Saturday July 28, 2012
The ground is moving with Caribbean crazy ants. I have never seen anything like this. After identifying, monitoring and scouting I need control action guidelines. Do you have any suggestions on what to do next?
Thisinvading ant species has proven to be a challenge, in part because of theoverwhelming numbers that it provides to us. It is given the scientific name ofNylanderia pubens, and is similar to other “crazy” ants we have in the U.S. with its single node, long antennae, and extremely rapid movements. It isnative to islands in the West Indies, but has been in southern
Theproblem is not any immunity the ants have to current insecticides, but insteadis the sheer numbers that they occur in. They so overwhelm an area that eventhough millions may die there are millions more to take their place. One PMPreports he commonly finds them inside oak trees that have hollow interiors fromrot, and treating within this void causes major numbers of the ants to emergequickly, but hours later they are still emerging. The pesticides easily killthe ants on contact, but there are too many ants to affect them quickly. So farthe Rasberry Ant is still confined to southeastern Texas and the Caribbeanspecies still confined to the south half of Florida, but living things have away of expanding their range. Not a lot is known about their specific biology,but it appears they have colonies with multiple queens, increasing theirpotential to replace lost workers. They nest in almost any available place,feed on both proteins and carbohydrates, and forage in wide trails of thousandsof workers.
TheUniversity of Florida continues to work on developing an effective controlstrategy for this ant, as Texas A&M is also doing with the Rasberry Crazy Antin their state, but some of the standard IPM practices can be offered to atleast reduce the problems in landscapes and homes. Trimming vegetation awayfrom the exterior walls of structures reduces pathways into the home, creatingbare strips around the immediate perimeter of the foundation helps keep theants further away and maximizes the efficiency of any pesticides applied, andremoval of unnecessary clutter on the soil reduces nesting sites. Keepinglandscape plants free of pests such as aphids or scale insects reduces thehoneydew that these ants crave.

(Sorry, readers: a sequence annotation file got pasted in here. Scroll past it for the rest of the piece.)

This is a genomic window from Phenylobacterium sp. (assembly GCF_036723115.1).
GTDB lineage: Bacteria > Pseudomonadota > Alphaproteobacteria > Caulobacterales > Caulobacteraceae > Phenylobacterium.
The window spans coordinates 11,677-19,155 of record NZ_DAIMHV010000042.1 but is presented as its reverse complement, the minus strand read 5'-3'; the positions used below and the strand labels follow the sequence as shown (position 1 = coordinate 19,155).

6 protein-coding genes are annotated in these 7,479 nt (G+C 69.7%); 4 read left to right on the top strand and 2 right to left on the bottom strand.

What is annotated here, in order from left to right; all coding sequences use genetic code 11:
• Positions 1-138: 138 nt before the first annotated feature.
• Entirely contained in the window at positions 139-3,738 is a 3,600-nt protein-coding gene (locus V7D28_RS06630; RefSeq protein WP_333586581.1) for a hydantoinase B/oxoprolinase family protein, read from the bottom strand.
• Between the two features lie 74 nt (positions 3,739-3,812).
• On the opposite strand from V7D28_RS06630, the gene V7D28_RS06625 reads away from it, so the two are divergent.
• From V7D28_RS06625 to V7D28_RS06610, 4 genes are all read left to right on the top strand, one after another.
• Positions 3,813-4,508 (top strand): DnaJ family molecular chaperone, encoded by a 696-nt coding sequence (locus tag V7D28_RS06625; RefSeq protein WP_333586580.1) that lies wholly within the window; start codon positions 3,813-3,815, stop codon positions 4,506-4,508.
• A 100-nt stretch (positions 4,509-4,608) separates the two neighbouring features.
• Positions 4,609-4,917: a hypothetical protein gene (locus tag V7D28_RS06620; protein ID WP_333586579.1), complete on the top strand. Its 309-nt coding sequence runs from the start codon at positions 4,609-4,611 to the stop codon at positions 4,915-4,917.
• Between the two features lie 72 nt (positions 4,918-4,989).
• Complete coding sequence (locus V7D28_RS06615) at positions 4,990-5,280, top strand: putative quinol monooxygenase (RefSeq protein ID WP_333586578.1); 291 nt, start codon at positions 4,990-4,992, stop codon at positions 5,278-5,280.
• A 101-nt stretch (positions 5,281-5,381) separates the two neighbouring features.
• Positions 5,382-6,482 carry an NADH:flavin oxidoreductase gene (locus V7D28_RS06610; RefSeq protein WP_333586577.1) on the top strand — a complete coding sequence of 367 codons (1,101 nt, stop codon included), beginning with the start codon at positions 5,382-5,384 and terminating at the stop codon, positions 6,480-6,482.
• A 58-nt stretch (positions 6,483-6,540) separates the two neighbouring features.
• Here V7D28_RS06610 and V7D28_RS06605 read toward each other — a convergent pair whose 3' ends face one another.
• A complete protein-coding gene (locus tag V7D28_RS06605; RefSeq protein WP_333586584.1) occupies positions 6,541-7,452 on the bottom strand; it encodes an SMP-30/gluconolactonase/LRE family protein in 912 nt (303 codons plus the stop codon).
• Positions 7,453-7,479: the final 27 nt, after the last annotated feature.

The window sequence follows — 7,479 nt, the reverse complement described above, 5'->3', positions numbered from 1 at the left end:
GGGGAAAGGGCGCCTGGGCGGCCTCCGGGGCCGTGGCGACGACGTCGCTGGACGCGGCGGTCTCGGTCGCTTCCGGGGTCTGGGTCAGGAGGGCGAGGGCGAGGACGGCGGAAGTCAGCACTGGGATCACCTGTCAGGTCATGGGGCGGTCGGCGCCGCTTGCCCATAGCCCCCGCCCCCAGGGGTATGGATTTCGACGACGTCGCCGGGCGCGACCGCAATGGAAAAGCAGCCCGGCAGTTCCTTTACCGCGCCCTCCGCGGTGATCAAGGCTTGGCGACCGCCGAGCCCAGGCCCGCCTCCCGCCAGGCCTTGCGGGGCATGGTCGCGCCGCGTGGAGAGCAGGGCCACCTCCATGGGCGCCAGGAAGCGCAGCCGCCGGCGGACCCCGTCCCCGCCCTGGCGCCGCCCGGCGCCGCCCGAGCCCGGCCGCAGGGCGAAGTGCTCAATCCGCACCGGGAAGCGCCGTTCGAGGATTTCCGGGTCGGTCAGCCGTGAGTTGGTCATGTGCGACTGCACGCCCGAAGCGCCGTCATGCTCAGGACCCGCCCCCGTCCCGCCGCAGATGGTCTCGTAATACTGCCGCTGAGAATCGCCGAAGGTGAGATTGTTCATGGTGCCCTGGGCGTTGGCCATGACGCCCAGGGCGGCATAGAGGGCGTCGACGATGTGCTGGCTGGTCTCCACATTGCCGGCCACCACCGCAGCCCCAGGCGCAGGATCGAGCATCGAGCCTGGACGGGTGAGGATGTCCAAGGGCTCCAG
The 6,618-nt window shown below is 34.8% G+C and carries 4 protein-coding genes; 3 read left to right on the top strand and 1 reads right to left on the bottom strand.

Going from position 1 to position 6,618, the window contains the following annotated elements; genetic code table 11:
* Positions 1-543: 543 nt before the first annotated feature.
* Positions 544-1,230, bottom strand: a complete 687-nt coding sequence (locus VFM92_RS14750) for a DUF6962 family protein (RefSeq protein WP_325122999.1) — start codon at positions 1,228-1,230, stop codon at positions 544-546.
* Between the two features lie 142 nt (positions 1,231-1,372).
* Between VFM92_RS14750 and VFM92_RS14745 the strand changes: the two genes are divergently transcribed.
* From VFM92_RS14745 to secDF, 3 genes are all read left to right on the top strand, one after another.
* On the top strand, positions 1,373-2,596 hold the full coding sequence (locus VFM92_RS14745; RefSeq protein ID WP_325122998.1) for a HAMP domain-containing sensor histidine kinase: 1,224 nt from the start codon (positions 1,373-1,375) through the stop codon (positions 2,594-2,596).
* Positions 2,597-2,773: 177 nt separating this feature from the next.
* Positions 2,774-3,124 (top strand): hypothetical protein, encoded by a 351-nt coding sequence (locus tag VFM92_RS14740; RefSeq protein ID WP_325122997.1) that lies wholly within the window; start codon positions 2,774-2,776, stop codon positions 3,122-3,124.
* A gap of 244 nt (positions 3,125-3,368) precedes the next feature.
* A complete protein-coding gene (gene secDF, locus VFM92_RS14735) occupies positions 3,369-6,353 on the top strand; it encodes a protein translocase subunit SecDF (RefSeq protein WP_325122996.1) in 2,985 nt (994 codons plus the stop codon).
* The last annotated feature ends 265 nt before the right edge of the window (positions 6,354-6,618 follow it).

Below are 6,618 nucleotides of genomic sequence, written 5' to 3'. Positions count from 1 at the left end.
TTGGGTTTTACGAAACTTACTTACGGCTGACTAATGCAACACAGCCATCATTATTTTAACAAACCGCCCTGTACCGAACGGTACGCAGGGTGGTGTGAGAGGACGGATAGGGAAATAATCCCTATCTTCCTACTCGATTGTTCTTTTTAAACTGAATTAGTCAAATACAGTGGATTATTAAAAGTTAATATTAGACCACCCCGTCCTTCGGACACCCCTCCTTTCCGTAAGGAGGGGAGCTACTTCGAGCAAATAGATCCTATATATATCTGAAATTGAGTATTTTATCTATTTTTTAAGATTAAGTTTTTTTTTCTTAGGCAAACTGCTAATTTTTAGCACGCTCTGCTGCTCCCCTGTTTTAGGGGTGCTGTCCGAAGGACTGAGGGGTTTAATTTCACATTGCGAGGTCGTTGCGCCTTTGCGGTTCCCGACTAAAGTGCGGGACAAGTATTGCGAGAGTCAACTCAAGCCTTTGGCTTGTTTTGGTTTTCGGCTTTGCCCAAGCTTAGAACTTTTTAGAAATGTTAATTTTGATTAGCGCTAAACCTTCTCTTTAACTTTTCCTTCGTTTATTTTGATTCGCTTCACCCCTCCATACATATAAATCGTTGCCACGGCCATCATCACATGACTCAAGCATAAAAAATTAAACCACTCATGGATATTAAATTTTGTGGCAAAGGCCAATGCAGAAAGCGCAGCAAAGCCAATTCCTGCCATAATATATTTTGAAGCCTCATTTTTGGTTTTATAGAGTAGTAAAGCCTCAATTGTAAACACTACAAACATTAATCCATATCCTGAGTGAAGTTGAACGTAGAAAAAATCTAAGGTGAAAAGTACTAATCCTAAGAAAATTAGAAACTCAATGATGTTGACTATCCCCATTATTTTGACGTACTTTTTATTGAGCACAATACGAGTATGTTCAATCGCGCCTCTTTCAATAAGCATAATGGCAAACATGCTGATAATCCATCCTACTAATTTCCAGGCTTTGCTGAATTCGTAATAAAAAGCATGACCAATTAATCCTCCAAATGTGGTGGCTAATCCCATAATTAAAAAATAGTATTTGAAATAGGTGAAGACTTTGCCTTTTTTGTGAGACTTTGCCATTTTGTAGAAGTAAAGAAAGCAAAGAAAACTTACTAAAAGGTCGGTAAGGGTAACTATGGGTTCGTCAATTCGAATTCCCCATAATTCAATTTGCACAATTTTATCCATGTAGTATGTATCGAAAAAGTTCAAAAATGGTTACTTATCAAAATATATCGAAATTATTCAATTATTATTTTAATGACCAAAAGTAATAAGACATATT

Atthis time even the university suggests that pesticides are necessary, althoughnot the perfect answer. In some feedback from PMPs in south Florida there issome promise using synthetic pyrethroids for their repellent action, and pyrethroidsof most kinds have given some relief from the ants for several weeks. The useof these as a perimeter treatment around structures may provide a “buffer zone”that lasts for a month or longer. There also has been good kill of the antsusing the non-repellents such as Termidor or I Maxx Pro, although completeelimination of nests and colonies does not seem to be happening yet. Baitinghas met with limited success so far, even though the ants do seem to feed oncarbohydrate baits. One suggestion that was offered was the use of the newerproduct Transport GHP, which received great label expansion in early 2008, withgood uses now for ant control around the exterior of structures. This isanother of the non-repellents and may be worth giving a try. The newerTransport Mikron has also given some PMP’s good results on these ants, alongwith the use of Talstar granules where labeled.
Themost up-to-date information from Texas A&M and from University of Floridatell us that the magic wand for this ant still does not exist. They suggest theuse of contact insecticides sprayed as a perimeter application aroundstructures and along trails the ants are using. This can be followed byplacement of sugar baits that are replaced regularly to keep them fresh andacceptable. Removal of all potential harborage sites on a property will help tolimit the presence of the ants, and this will be anything on the soil,including piles of landscape debris, boxes, lumber, etc.
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